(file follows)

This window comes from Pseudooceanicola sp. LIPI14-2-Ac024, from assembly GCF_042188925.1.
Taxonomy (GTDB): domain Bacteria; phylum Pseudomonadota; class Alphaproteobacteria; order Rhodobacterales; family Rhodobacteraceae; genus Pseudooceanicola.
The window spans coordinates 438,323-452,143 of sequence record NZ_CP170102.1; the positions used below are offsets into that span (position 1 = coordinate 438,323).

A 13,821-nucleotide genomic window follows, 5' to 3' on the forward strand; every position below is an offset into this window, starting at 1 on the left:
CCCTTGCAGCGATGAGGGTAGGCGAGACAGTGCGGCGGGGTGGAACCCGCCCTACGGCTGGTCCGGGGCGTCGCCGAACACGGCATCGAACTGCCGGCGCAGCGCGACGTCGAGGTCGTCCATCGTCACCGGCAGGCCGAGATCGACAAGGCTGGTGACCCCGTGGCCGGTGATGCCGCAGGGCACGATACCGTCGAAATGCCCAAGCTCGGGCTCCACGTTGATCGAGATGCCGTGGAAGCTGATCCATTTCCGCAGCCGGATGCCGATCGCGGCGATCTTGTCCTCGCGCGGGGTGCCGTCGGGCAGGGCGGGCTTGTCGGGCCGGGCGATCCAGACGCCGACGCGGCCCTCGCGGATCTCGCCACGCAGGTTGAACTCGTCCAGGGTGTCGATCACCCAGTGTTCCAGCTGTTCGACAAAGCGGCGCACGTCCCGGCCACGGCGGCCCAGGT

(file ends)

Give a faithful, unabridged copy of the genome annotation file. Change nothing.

This window comes from Pseudooceanicola sp. LIPI14-2-Ac024, from assembly GCF_042188925.1.
Taxonomy (GTDB): domain Bacteria; phylum Pseudomonadota; class Alphaproteobacteria; order Rhodobacterales; family Rhodobacteraceae; genus Pseudooceanicola.
The window spans coordinates 438,323-452,143 of sequence record NZ_CP170102.1; the positions used below are offsets into that span (position 1 = coordinate 438,323).

A 13,821-nucleotide genomic window follows, 5' to 3' on the forward strand; every position below is an offset into this window, starting at 1 on the left:
CCCTTGCAGCGATGAGGGTAGGCGAGACAGTGCGGCGGGGTGGAACCCGCCCTACGGCTGGTCCGGGGCGTCGCCGAACACGGCATCGAACTGCCGGCGCAGCGCGACGTCGAGGTCGTCCATCGTCACCGGCAGGCCGAGATCGACAAGGCTGGTGACCCCGTGGCCGGTGATGCCGCAGGGCACGATACCGTCGAAATGCCCAAGCTCGGGCTCCACGTTGATCGAGATGCCGTGGAAGCTGATCCATTTCCGCAGCCGGATGCCGATCGCGGCGATCTTGTCCTCGCGCGGGGTGCCGTCGGGCAGGGCGGGCTTGTCGGGCCGGGCGATCCAGACGCCGACGCGGCCCTCGCGGATCTCGCCACGCAGGTTGAACTCGTCCAGGGTGTCGATCACCCAGTGTTCCAGCTGTTCGACAAAGCGGCGCACGTCCCGGCCACGGCGGCCCAGGT